The Case of Phar-Mor Inc. Read “The Case of Phar-Mor Inc.”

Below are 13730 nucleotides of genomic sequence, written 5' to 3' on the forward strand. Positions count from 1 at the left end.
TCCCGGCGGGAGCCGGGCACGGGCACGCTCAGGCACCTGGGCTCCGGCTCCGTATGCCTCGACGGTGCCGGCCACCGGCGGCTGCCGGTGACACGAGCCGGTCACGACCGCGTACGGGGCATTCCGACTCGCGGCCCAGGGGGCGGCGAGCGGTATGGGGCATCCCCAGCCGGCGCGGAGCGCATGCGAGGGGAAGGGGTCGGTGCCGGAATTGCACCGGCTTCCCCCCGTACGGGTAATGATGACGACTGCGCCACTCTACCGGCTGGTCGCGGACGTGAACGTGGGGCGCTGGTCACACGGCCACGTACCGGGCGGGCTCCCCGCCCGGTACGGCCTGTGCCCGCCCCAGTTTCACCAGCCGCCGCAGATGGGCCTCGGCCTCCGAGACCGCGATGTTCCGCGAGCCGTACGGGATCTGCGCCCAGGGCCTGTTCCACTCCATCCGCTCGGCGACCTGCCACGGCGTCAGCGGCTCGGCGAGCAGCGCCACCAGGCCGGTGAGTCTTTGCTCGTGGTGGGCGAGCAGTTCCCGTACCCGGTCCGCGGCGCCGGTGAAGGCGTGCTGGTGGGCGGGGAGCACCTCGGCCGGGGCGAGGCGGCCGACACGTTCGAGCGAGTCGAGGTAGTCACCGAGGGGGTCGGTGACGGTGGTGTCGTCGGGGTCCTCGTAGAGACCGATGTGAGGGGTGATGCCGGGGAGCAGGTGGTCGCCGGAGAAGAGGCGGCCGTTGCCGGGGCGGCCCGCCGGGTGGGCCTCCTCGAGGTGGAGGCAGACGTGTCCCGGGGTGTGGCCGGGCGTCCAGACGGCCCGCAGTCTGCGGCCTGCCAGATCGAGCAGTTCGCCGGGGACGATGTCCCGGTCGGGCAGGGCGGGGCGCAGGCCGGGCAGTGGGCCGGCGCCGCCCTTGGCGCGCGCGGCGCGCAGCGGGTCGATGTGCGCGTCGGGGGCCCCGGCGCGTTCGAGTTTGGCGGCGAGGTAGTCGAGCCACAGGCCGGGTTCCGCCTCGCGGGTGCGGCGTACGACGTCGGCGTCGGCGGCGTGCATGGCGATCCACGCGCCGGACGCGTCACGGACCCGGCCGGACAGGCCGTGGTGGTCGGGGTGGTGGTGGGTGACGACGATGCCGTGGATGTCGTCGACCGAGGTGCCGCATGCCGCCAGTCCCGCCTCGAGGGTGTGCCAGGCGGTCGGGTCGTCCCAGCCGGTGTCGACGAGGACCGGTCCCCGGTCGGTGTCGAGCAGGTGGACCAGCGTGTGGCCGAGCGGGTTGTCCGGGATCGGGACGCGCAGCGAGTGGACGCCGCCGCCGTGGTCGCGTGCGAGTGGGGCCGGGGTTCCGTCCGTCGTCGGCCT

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The Case of Phar-Mor Inc. Read “The Case of Phar-Mor Inc.” which can be accessed through the DeVry online library. In 3-4 pages (12-pt type, double-spaced) summarize the case and answer the following questions: 1. Could SOX have prevented the Phar-Mor fraud? How? Which specific sections of SOX? 2. Research the Waste Management scandal from the late 1990’s. Describe the scandal. Could SOX have prevented this scandal? 3. Research the Enron scandal from the early 2000’s. Describe the scandal. Could SOX have prevented this scandal? Phar-Mor Case.pdf R E S P O N S I B I L I T I E S & L E A D E R S H I P fraud The Case of Phar-Mor Inc. Could SOX Have Prevented the Fraud? By S. Lansing Williams T he Sarbanes-Oxley Act of 2002 (SOX) was an effort to increase the confidence of investors after a number of high-profile corporate failures due to malfeasance on the part of corporate officers and poor internal controls. After the failures of Enron. WorldCom, and other large companies— which resulted in huge losses to investors—Senator Paul Sarbanes (D-Md.) and Representative Michael Oxley (R-Ohio) coauthored a bill that resulted in public companies improving the accuracy of their financial reports. The law contains 11 major sections, including (Title I) Public Company Accounting Oversight Board, (Title II) Auditor Independence, (Title III) Corporate 58 Responsibility. (Title FV) Enhanced Financial Disclosures. (Title V) Analy.st Conflicts of Interest, and (Title VI) Commission Resources and Authority. Titles VII, VIII, IX, X, and XI deal with sUidies and reports, corporate and criminal fraud accountability and white-collar crime penalties, corporate tax retums, and corporate fraud and accountability. While SOX came about as a direct result of the Enron meltdown in 2001, followed by the WoridCom bankruptcy in 2002, these two companies were not the only failures that led to its passage. The 1992 bankruptcy of Phar-Mor Inc. cost its investors $500 million. Although the bankruptcy occurred 10 years SEPTEMBER 2011 / THE CPA JOURNAL prior to the enactment of SOX, this article attempts, with hindsight, to determine if the bankniptcy might have been prevented if the provisions of SOX bad been in effect and applied to Phar-Mor Inc. Background Phar-Mor Inc., a deep discount drugstore chain, came into existence in 1982 as an affiliate of family-owned grocery chain Giant Eagle, which also owned a distribution company. Tánico Distributors Co. The deep discount concept consisted of using "pt)wer buying," or purchasing the largest possible amount of product at tbe best terms, then selling at discounts of up to 25%-40% off retail prices. The then vice-president of Tamco, Michael J. "Mickey" Monus. was named president of the new company. Phar-Mor had grown to 70 stores by 1987 and saw further expansion, reaching 200 stores in 1990; by 1992, it reachetl 310 outlets with 25,000 employees in 34 states (www. I undinguni verse.com/company-histories/ PhaiMor-Inc-Coinpany-History.html). The first indication of financial problems came to light in 1988, when investigation of lower-than-expected profit margins revealed that Phar-Mor was being billed for inventory it had not received Irom its sister company, Tamco, a primary supplier. Because Phar-Mor did not maintain receiving records of its purchases from Tamco, it was impossible to substantiate products received. At the same time, Tamco’s records were equally pcx)r. A formal analysis of the shortage by a Phar-Mor accountant indicated that tbe inventory shortage/overbilling was around $4 million; bowever, the two subsidiaries of Giant Eagle settled on $7 million, giving Phar-Mor a $2 million profit for the year. It is interesting to note that the settlement resulted in a nearly identical gross margin as the prior year (David M. Cottrell and Steven M. Glover, "Finding Auditors Liable for Fraud," The CPA Journal, July 1997). While not on the rada

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